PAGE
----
How do we know this is a problem worth solving? The soup eaters are asking us to help. We also have the accounting department asking if we can reduce the cost of eating soup.

As we observe the soup eaters — even eating some soup with them — we notice that it’s served in a bowl. This leads to our first attempt at a solution.

First hypothesis: By picking up the bowl and drinking the soup from it, we can decrease the wasted soup.

With this change made we find that we are able to reduce wasted soup. They were able to consume most of the broth along with the meat and veggies. And we didn’t even have to build anything!

However, we still had soup eaters spill some on their clothes, and burn their lips. They also mentioned that they’d prefer to have a free hand when eating soup and lifting the bowl required two hands. Those that tried one hand spilled more and were more likely to drop the entire bowl.

Coming back from lunch at a nearby sushi spot, someone suggests trying chopsticks.

Second hypothesis: Chopsticks will reduce waste when eating soup.

This has mixed results. Yes, it helps with the solid objects, but does nothing to improve the broth situation. As a possible solution, the hypothesis is disproved.

The team keeps at it, interacting with the soup eaters and testing new hypotheses as quickly as they can. Within the allotted time for the project, they run several experiments. Some are disproved and others allow the organization to improve.

By the end of the allotted time, the organization is using an insulated cup. It’s not perfect, but has drastically improved the organization’s ability to eat soup.

At any point during the project, the team can communicate what they’ve learned and how we know the current approach to solving the problem is viable.

The organization has a simple decision to make now. Do we give the team more time to persevere or do we pivot them to tackle another problem? That depends on if improving the way the organization eats soup will have the greatest impact (aka value).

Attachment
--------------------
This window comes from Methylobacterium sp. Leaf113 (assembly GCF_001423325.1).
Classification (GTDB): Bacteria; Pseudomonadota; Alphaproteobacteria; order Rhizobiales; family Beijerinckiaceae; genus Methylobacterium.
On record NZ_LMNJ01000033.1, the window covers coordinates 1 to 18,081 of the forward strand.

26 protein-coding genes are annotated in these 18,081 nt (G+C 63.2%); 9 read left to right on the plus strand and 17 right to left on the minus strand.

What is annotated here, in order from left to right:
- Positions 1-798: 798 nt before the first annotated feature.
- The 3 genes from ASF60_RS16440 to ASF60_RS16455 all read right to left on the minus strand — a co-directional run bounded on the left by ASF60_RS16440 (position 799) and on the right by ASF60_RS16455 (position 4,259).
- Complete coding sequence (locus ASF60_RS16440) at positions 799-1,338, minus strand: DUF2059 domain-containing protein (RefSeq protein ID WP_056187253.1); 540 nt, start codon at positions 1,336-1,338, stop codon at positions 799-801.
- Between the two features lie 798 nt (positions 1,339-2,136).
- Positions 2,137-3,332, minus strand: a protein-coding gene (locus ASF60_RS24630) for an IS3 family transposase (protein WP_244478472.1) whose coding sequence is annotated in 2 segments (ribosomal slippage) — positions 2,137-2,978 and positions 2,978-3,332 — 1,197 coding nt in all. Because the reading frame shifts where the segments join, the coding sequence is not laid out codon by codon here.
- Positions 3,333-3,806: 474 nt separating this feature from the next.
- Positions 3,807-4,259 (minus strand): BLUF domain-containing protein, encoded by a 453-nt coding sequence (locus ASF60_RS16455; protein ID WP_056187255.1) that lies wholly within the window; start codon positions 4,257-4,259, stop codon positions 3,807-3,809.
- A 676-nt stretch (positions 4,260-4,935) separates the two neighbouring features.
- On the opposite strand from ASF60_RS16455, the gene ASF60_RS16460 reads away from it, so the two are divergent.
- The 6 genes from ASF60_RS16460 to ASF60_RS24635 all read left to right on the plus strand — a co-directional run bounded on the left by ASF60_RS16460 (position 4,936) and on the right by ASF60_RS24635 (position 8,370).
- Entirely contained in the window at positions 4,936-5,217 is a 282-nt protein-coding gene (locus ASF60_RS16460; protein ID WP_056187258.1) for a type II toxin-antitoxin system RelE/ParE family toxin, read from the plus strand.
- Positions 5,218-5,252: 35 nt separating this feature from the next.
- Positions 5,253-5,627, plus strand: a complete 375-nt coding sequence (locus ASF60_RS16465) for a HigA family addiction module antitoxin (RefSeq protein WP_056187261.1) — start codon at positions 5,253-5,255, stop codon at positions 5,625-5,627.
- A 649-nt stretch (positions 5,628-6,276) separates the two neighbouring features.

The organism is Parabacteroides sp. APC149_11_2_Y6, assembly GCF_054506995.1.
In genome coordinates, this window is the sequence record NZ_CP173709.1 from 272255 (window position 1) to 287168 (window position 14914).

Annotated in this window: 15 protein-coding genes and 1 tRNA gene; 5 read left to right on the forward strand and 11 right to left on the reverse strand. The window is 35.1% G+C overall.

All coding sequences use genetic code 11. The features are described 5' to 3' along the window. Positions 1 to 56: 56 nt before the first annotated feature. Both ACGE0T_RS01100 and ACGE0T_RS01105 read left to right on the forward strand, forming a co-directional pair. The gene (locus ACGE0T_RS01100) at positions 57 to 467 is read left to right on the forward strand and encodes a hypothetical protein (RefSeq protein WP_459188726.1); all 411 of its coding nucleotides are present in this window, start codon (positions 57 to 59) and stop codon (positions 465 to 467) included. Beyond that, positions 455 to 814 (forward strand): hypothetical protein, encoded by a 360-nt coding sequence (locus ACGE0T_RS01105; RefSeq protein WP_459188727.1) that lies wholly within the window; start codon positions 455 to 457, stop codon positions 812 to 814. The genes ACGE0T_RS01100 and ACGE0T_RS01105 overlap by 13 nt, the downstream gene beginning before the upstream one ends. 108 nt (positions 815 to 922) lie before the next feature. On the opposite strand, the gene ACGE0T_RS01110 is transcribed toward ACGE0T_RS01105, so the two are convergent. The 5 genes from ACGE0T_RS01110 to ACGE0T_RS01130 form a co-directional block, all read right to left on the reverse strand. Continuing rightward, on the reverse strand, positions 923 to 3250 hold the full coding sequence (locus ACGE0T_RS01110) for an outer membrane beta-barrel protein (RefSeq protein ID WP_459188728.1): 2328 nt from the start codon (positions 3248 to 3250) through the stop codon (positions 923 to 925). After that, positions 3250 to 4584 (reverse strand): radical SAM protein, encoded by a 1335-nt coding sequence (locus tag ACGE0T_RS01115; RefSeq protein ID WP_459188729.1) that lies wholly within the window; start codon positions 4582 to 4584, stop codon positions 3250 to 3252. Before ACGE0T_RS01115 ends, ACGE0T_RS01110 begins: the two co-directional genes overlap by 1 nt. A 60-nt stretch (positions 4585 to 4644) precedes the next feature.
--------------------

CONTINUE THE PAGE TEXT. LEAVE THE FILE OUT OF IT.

Budgeting to tackle problems, instead of building solutions, gives organizations more flexibility to adapt. This approach also simplifies the demands on the doers and the managers.

The simple life

A backlog, not a roadmap. Since we are budgeting time, we only need to maintain a backlog of problems facing the organization. This list is prioritized by the most pressing to the least important. Once a problem is no longer the highest on this list, we re-prioritize it and move on to whatever is on the top.

By managing a backlog, the roadmap becomes irrelevant. The information conveyed on the roadmap was a fuzzy best guess (aka lies), so trashing it will improve trust and moral.

Resource planning SIMPLIFIED! Teams will be perpetually productive. You won’t have to worry if there’s enough shovel-ready work to hand off. The only resource question you’ll need to answer is if there are enough teams to tackle the critical problems facing the organization.

Organizational agility. Gone are the days of waiting for the current project to be delivered (after months or years!) so that we can pick up the next solution. Or pausing the current effort only to have a half-built, never delivered solution that adds no value in its current state.

Instead, value will be delivered at the conclusion of each iteration. The organization will know more about the soup eating problem and likely have a better way to consume it.

Your organization will also be capable of adapting to new challenges and market changes as quickly as leadership can identify them.

Change the perspective

Since time is money, think in terms of time and not money.

Don’t ask how much is this going to cost me? Instead, say I’m willing to give you a set amount of time to reduce the impact of this problem as much as you can. At the conclusion of that time box, you get the freedom to decide if that problem is still painful enough to persevere or if you should pivot your team of experts towards more pressing matters (read: other problems).

How to lead problem solvers

The way to lead problem-tackling teams is different than how to lead any organization. It requires constant vision casting, constraints, and protection from distractions.

Vision casting. Why does your organization exist? What massive problem are you out to rectify? Similarly, if your organization ceased to exist, what would be the societal ramifications (to non-shareholders and employees)? Vision casting requires that you understand this and communicate it to everyone you encounter on a daily basis. If you need help with this, Start with Why by Simon Sinek should be your next audiobook (or you can watch the TED Talk).

Constraints. Your problem-solving teams will feel empowered if they know they have autonomy. They need to know what they can and can’t change without someone else approving it. To minimize this, the team composition is crucial. Make sure the team includes the appropriate SMEs — or has the executive air cover — to make the necessary changes to systems and processes.

Focus. Multi-tasking is terrible. It’s destructive to productivity. Protect your team from distractions by allowing them to be dedicated to this effort. Even protect your SMEs and executives necessary for the team to operate with autonomy.

In short, be clear as to why your organization exists and where it is going, how much power your team has, and that the team is protected from distractions.

tl;dr (aka the conclusion)

Stop worrying about how you can fit fork building into your budget. Instead, give your team of experts a set amount of time to improve your ability to eat soup.